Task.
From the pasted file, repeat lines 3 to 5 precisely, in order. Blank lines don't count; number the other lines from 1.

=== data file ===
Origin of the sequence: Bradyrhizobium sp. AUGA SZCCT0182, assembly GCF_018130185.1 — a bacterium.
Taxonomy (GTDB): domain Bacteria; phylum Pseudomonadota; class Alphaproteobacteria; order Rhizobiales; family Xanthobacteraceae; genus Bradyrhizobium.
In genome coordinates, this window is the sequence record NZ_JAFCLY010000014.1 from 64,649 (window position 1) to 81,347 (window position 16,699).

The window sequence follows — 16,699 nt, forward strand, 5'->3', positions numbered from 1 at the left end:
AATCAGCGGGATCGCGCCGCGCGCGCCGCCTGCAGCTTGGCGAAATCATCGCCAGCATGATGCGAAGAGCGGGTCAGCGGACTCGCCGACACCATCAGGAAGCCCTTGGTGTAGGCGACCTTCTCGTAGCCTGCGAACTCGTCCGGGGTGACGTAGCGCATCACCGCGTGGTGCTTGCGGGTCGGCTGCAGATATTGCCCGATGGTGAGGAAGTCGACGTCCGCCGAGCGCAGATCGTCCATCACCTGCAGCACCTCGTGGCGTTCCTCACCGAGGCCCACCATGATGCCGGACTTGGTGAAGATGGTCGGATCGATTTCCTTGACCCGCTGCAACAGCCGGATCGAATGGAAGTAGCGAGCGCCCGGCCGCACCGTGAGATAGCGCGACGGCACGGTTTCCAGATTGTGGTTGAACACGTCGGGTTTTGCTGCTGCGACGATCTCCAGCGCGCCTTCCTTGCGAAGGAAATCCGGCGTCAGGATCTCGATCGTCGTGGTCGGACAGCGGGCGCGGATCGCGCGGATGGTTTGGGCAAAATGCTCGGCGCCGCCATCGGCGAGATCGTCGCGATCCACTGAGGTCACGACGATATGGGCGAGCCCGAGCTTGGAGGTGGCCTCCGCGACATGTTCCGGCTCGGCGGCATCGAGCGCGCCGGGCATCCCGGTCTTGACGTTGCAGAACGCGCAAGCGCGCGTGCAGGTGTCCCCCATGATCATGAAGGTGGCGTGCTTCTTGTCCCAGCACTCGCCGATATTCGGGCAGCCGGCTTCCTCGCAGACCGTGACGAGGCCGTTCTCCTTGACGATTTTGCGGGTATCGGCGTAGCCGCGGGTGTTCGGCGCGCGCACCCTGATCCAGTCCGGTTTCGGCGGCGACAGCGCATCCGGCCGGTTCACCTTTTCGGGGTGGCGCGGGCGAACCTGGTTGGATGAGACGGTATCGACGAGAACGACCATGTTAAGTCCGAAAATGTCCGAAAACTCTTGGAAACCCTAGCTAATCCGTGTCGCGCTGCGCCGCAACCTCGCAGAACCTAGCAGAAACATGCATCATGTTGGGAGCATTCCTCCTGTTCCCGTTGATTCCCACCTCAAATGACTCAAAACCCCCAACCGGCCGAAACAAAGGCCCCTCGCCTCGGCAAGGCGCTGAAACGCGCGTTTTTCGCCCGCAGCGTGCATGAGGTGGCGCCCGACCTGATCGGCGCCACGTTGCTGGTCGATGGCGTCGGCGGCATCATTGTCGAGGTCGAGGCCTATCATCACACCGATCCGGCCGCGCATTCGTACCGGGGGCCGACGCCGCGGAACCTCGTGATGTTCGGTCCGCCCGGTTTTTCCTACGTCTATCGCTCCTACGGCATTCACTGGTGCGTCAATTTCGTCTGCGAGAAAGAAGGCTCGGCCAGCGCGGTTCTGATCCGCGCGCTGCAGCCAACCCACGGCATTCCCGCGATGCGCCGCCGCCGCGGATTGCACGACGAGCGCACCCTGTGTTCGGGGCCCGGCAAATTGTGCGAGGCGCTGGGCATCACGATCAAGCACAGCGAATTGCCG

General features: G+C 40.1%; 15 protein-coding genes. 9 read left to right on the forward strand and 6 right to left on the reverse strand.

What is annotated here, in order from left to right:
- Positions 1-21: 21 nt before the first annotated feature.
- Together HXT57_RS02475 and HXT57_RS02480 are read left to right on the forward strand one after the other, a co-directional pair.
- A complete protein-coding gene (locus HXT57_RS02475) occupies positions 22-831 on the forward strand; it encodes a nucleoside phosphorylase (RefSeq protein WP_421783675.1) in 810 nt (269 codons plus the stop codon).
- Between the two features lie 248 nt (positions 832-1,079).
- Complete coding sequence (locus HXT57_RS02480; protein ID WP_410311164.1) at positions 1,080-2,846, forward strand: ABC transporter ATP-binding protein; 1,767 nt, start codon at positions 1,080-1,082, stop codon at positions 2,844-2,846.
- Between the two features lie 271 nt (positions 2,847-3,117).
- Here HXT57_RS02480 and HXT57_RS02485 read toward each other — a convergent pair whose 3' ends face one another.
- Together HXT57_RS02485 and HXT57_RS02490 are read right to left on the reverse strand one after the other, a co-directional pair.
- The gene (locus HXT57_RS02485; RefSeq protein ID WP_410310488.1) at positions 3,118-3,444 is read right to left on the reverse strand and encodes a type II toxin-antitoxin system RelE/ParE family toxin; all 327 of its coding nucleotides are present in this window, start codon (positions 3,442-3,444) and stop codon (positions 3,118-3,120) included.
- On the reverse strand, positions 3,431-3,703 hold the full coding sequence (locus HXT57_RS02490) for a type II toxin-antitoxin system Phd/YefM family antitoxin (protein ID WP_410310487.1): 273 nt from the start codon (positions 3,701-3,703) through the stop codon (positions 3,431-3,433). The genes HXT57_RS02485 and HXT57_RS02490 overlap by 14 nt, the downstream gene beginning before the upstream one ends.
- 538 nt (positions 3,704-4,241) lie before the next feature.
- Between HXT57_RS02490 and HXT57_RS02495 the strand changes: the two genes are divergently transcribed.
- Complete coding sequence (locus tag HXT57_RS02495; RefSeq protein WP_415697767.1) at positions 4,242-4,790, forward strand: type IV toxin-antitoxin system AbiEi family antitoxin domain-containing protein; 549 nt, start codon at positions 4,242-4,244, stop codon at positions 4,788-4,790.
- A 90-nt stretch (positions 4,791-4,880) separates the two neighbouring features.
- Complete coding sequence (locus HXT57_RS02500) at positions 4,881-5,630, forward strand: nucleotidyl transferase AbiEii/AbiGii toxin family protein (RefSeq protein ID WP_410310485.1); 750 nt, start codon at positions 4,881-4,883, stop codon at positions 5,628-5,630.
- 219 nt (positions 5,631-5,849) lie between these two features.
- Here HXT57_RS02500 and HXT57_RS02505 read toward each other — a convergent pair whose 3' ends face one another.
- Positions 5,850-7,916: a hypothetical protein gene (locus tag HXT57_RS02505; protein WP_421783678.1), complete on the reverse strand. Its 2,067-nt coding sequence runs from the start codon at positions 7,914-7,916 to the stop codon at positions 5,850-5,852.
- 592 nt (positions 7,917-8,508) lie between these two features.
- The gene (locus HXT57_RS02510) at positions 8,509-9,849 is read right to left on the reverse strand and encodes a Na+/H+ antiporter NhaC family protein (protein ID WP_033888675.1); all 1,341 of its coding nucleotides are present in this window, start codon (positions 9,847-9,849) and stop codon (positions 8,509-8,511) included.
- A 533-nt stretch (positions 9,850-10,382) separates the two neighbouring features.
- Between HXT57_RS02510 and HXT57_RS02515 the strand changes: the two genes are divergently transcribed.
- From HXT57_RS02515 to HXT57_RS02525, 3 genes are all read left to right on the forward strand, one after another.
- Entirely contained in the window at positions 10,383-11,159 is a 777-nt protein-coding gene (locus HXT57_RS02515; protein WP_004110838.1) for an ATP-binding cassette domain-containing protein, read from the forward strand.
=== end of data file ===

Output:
In genome coordinates, this window is the sequence record NZ_JAFCLY010000014.1 from 64,649 (window position 1) to 81,347 (window position 16,699).

The window sequence follows — 16,699 nt, forward strand, 5'->3', positions numbered from 1 at the left end:
AATCAGCGGGATCGCGCCGCGCGCGCCGCCTGCAGCTTGGCGAAATCATCGCCAGCATGATGCGAAGAGCGGGTCAGCGGACTCGCCGACACCATCAGGAAGCCCTTGGTGTAGGCGACCTTCTCGTAGCCTGCGAACTCGTCCGGGGTGACGTAGCGCATCACCGCGTGGTGCTTGCGGGTCGGCTGCAGATATTGCCCGATGGTGAGGAAGTCGACGTCCGCCGAGCGCAGATCGTCCATCACCTGCAGCACCTCGTGGCGTTCCTCACCGAGGCCCACCATGATGCCGGACTTGGTGAAGATGGTCGGATCGATTTCCTTGACCCGCTGCAACAGCCGGATCGAATGGAAGTAGCGAGCGCCCGGCCGCACCGTGAGATAGCGCGACGGCACGGTTTCCAGATTGTGGTTGAACACGTCGGGTTTTGCTGCTGCGACGATCTCCAGCGCGCCTTCCTTGCGAAGGAAATCCGGCGTCAGGATCTCGATCGTCGTGGTCGGACAGCGGGCGCGGATCGCGCGGATGGTTTGGGCAAAATGCTCGGCGCCGCCATCGGCGAGATCGTCGCGATCCACTGAGGTCACGACGATATGGGCGAGCCCGAGCTTGGAGGTGGCCTCCGCGACATGTTCCGGCTCGGCGGCATCGAGCGCGCCGGGCATCCCGGTCTTGACGTTGCAGAACGCGCAAGCGCGCGTGCAGGTGTCCCCCATGATCATGAAGGTGGCGTGCTTCTTGTCCCAGCACTCGCCGATATTCGGGCAGCCGGCTTCCTCGCAGACCGTGACGAGGCCGTTCTCCTTGACGATTTTGCGGGTATCGGCGTAGCCGCGGGTGTTCGGCGCGCGCACCCTGATCCAGTCCGGTTTCGGCGGCGACAGCGCATCCGGCCGGTTCACCTTTTCGGGGTGGCGCGGGCGAACCTGGTTGGATGAGACGGTATCGACGAGAACGACCATGTTAAGTCCGAAAATGTCCGAAAACTCTTGGAAACCCTAGCTAATCCGTGTCGCGCTGCGCCGCAACCTCGCAGAACCTAGCAGAAACATGCATCATGTTGGGAGCATTCCTCCTGTTCCCGTTGATTCCCACCTCAAATGACTCAAAACCCCCAACCGGCCGAAACAAAGGCCCCTCGCCTCGGCAAGGCGCTGAAACGCGCGTTTTTCGCCCGCAGCGTGCATGAGGTGGCGCCCGACCTGATCGGCGCCACGTTGCTGGTCGATGGCGTCGGCGGCATCATTGTCGAGGTCGAGGCCTATCATCACACCGATCCGGCCGCGCATTCGTACCGGGGGCCGACGCCGCGGAACCTCGTGATGTTCGGTCCGCCCGGTTTTTCCTACGTCTATCGCTCCTACGGCATTCACTGGTGCGTCAATTTCGTCTGCGAGAAAGAAGGCTCGGCCAGCGCGGTTCTGATCCGCGCGCTGCAGCCAACCCACGGCATTCCCGCGATGCGCCGCCGCCGCGGATTGCACGACGAGCGCACCCTGTGTTCGGGGCCCGGCAAATTGTGCGAGGCGCTGGGCATCACGATCAAGCACAGCGAATTGCCG